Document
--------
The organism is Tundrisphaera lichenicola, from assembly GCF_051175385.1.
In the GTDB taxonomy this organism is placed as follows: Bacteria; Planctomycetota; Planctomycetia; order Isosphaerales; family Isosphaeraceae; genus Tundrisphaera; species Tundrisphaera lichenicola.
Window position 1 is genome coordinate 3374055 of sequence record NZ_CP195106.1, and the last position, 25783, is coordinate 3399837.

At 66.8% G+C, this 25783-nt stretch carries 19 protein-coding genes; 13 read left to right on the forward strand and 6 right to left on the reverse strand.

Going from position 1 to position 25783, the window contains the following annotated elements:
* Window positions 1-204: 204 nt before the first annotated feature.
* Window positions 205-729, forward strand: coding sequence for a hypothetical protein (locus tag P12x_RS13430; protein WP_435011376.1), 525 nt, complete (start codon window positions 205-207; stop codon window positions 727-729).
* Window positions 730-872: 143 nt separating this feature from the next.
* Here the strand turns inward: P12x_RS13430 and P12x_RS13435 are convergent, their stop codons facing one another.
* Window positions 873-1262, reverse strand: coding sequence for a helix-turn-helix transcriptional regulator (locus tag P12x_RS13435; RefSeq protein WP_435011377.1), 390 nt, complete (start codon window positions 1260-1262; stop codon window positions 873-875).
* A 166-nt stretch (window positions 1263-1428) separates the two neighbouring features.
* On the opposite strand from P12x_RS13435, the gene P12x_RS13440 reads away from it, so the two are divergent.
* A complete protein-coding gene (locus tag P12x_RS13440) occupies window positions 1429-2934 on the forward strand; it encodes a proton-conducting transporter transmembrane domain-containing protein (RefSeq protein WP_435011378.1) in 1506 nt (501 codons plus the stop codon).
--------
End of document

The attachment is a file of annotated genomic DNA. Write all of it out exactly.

The organism is Tundrisphaera lichenicola, from assembly GCF_051175385.1.
In the GTDB taxonomy this organism is placed as follows: Bacteria; Planctomycetota; Planctomycetia; order Isosphaerales; family Isosphaeraceae; genus Tundrisphaera; species Tundrisphaera lichenicola.
Window position 1 is genome coordinate 3374055 of sequence record NZ_CP195106.1, and the last position, 25783, is coordinate 3399837.

At 66.8% G+C, this 25783-nt stretch carries 19 protein-coding genes; 13 read left to right on the forward strand and 6 right to left on the reverse strand.

Going from position 1 to position 25783, the window contains the following annotated elements:
* Window positions 1-204: 204 nt before the first annotated feature.
* Window positions 205-729, forward strand: coding sequence for a hypothetical protein (locus tag P12x_RS13430; protein WP_435011376.1), 525 nt, complete (start codon window positions 205-207; stop codon window positions 727-729).
* Window positions 730-872: 143 nt separating this feature from the next.
* Here the strand turns inward: P12x_RS13430 and P12x_RS13435 are convergent, their stop codons facing one another.
* Window positions 873-1262, reverse strand: coding sequence for a helix-turn-helix transcriptional regulator (locus tag P12x_RS13435; RefSeq protein WP_435011377.1), 390 nt, complete (start codon window positions 1260-1262; stop codon window positions 873-875).
* A 166-nt stretch (window positions 1263-1428) separates the two neighbouring features.
* On the opposite strand from P12x_RS13435, the gene P12x_RS13440 reads away from it, so the two are divergent.
* A complete protein-coding gene (locus tag P12x_RS13440) occupies window positions 1429-2934 on the forward strand; it encodes a proton-conducting transporter transmembrane domain-containing protein (RefSeq protein WP_435011378.1) in 1506 nt (501 codons plus the stop codon).